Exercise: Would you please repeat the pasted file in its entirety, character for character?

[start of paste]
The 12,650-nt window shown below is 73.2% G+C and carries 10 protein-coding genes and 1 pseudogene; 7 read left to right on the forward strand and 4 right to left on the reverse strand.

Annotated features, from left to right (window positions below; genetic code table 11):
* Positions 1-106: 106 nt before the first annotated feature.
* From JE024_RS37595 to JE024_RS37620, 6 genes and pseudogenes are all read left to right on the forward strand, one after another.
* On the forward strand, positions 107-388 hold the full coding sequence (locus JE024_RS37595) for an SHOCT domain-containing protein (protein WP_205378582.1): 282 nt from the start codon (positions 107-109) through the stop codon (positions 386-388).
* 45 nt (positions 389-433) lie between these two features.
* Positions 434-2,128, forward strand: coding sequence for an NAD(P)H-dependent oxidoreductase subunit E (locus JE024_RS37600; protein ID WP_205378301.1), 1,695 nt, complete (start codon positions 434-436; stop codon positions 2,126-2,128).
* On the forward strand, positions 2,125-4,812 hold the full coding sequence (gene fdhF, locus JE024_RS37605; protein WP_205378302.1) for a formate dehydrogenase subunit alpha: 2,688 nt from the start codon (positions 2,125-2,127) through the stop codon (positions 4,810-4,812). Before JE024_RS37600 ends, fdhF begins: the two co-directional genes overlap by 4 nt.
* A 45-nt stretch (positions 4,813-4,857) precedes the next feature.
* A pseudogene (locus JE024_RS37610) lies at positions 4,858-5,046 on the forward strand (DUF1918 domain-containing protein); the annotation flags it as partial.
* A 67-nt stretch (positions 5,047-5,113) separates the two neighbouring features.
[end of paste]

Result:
The 12,650-nt window shown below is 73.2% G+C and carries 10 protein-coding genes and 1 pseudogene; 7 read left to right on the forward strand and 4 right to left on the reverse strand.

Annotated features, from left to right (window positions below; genetic code table 11):
* Positions 1-106: 106 nt before the first annotated feature.
* From JE024_RS37595 to JE024_RS37620, 6 genes and pseudogenes are all read left to right on the forward strand, one after another.
* On the forward strand, positions 107-388 hold the full coding sequence (locus JE024_RS37595) for an SHOCT domain-containing protein (protein WP_205378582.1): 282 nt from the start codon (positions 107-109) through the stop codon (positions 386-388).
* 45 nt (positions 389-433) lie between these two features.
* Positions 434-2,128, forward strand: coding sequence for an NAD(P)H-dependent oxidoreductase subunit E (locus JE024_RS37600; protein ID WP_205378301.1), 1,695 nt, complete (start codon positions 434-436; stop codon positions 2,126-2,128).
* On the forward strand, positions 2,125-4,812 hold the full coding sequence (gene fdhF, locus JE024_RS37605; protein WP_205378302.1) for a formate dehydrogenase subunit alpha: 2,688 nt from the start codon (positions 2,125-2,127) through the stop codon (positions 4,810-4,812). Before JE024_RS37600 ends, fdhF begins: the two co-directional genes overlap by 4 nt.
* A 45-nt stretch (positions 4,813-4,857) precedes the next feature.
* A pseudogene (locus JE024_RS37610) lies at positions 4,858-5,046 on the forward strand (DUF1918 domain-containing protein); the annotation flags it as partial.
* A 67-nt stretch (positions 5,047-5,113) separates the two neighbouring features.